By Nancy Achuff, LCSW

Suicide is not a pleasant topic to bring up. Unfortunately, most people have been touched by suicide in one way or another – a close friend, family member, or a famous person they admired.

Through the years, the media has focused attention on various groups of people who have committed or attempted suicide only to be replaced by the next hot topic of interest. One group that the media has not focused on is our nation’s military members and veterans who suffer from chronic pain. These people have served their country with such deep commitment that it is sad we have not met them with the same commitment for their care. It is estimated that 22 veterans die by suicide every day. (1)

Suicide is typically lumped in with mental illness, which still carries such a negative stigma that it is not surprising when someone chooses not to reach out for help. It is easier for veterans with chronic pain to seek out treatment for the pain rather than identifying underlying depression, anxiety and/or other mental health diagnosis.

Here is Kathryn’s story:

“I personally have been affected by suicide of a veteran related to chronic pain. My grandfather was in the Korean War. Upon his return, he had debilitating back pain. He suffered for many years and had numerous back surgeries, which unfortunately did not help. His pain became so unbearable that he sadly took his own life. The family knew that he was not the same person after returning from war, which he never spoke about, but everyone knew the pain was getting to be a lot for him. He never mentioned that his pain had reached a point where he could not manage it. He was a brave and strong man who never wanted anyone to see him in pain. There were not as many resources for chronic pain for soldiers returning from war at that time. 

“Now, I am the mother of a son in the military. I see more and more how chronic pain is affecting our military. Even with the amount of resources we have today, there are plenty of veterans that are committing suicide that have never even been to war. Just being in the military alone with the 10-15 mile hikes with 80 pound rucks on their backs, running in their boots, and all the other training they do while running on a lack of sleep takes a tremendous toll on the body. These soldiers go for months … or even years … not seeing their families, and unfortunately maneuvering through administrative and legal issues.”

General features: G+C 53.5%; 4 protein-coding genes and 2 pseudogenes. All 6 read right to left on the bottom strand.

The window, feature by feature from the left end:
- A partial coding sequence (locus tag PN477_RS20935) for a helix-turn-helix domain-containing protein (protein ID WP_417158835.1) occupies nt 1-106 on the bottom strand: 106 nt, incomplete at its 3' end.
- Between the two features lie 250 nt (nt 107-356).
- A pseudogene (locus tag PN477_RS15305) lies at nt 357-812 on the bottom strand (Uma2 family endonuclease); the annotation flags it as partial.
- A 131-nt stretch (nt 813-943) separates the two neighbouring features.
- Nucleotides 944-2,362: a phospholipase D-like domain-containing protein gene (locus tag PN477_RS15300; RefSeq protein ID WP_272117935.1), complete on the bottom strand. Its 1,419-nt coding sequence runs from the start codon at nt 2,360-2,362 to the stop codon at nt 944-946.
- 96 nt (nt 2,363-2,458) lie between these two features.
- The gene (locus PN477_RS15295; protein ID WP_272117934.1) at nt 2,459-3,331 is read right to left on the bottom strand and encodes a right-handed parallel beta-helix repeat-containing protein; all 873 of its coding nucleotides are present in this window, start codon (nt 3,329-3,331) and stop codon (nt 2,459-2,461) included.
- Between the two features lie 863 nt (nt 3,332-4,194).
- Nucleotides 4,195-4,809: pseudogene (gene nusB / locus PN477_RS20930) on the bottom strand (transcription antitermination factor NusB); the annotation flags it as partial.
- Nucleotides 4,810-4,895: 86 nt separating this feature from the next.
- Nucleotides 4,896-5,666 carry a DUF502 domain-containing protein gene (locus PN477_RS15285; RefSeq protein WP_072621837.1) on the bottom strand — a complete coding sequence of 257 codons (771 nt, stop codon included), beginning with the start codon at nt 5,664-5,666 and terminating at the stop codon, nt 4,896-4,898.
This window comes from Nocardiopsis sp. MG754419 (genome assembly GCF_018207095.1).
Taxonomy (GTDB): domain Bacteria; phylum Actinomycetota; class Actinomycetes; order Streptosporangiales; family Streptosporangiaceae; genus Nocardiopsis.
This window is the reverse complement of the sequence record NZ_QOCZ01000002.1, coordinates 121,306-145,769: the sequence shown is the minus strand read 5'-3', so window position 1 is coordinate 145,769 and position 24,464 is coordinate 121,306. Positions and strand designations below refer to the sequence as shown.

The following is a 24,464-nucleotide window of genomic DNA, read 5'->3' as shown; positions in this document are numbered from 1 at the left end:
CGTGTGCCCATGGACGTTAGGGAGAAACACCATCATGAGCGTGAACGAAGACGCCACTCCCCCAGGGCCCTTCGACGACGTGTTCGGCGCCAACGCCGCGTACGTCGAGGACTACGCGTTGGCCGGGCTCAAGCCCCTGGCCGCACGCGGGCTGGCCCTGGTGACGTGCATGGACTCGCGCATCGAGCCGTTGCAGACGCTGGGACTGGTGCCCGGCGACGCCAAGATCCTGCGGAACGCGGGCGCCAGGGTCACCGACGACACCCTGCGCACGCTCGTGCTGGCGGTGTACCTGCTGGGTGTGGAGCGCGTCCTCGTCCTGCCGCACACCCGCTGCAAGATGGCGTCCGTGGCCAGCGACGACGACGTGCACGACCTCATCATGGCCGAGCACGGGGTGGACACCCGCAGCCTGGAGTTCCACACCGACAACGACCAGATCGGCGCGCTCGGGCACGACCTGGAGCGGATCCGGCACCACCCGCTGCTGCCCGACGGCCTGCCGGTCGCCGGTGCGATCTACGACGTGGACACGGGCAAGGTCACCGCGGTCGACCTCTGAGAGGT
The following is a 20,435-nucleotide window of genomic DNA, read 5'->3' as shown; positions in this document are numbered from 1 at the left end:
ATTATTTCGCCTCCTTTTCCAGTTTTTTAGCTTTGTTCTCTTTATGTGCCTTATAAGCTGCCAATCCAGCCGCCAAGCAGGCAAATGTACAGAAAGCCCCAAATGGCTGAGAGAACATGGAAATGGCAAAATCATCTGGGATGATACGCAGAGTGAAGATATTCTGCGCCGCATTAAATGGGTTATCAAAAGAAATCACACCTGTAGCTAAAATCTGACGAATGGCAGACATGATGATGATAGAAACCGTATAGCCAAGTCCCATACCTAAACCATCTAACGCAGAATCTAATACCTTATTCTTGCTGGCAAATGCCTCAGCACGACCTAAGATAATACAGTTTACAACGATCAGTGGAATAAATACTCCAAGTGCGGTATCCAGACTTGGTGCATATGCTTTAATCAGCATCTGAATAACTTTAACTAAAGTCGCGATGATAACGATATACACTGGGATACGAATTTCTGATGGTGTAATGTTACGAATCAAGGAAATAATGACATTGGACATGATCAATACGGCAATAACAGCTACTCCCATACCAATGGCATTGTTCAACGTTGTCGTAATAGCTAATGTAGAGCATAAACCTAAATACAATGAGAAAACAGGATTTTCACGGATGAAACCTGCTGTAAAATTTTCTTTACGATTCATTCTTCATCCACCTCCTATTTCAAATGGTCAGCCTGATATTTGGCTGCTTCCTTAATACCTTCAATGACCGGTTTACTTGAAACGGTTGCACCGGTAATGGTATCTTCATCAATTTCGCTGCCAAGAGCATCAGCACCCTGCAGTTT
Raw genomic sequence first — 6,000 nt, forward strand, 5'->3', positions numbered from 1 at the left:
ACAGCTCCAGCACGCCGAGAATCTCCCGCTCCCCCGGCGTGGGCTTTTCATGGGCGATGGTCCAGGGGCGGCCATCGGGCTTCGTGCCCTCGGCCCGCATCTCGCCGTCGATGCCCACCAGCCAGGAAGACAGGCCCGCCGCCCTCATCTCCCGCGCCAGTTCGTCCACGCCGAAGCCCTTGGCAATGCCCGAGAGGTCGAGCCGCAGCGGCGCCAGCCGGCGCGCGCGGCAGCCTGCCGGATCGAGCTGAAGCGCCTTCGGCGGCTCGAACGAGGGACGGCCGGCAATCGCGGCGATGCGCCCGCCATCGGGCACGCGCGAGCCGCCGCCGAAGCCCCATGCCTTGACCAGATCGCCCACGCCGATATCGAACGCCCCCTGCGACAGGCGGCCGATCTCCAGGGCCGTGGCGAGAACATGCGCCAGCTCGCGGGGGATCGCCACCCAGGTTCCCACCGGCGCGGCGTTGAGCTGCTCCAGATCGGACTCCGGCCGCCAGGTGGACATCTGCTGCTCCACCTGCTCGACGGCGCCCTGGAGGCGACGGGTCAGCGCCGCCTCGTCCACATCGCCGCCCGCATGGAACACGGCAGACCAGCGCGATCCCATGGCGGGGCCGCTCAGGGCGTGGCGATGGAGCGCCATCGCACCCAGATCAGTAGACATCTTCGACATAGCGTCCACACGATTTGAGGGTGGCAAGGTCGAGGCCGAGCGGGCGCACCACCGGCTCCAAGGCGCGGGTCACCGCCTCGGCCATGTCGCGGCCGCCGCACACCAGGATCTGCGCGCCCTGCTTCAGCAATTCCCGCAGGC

Kathryn is one of many who have survived the effects of suicide by a veteran. It is not always easy to identify the signs and to know what to do. We have put together a small list to help families and those who know a veteran who is suffering from chronic pain and or depression: (1)

  • Stressors and triggering events such as financial, legal or personal relationship issues, health issues, limited social support, events of humiliation,
  • Statements or comments about wanting to die,
  • Previous attempts or family history of suicide,
  • Current or past diagnosis of mental illness or substance abuse,
  • Chronic pain,
  • Changes in sleep, appetite, social interactions, catastrophizing behaviors, medication misuse, and perceived burdensomeness,

If you, someone you love, or a patient is showing any of these signs, there is help out there. Call the Veteran Crisis Line at 800-273-8255 or visit their website at VeteransCrisisLine.net. You can also send a text message to 838255.

These resources are confidential and provide support 24 hours a day, 7 days a week for 365 days a year. You can also contact the Family and Children’s Services crisis line at 615-244-7444, which is free and confidential. For any other local crisis resources, dial 211 from your phone.

It is important for each of us to take the time to check on those that may be experiencing some of the above-mentioned signs. Those who are suffering do not always reach out for help. Suicidal ideation should not be ignored, and we need to provide support when we can.

(1)  U.S. Department of Veterans Affairs: https://www.va.gov

 


NMN July Suicide Awareness.Nancy AchuffNancy Achuff, LCSW is the director of Behavioral Health at the Center for Spine, Joint & Neuromuscular Rehabilitation.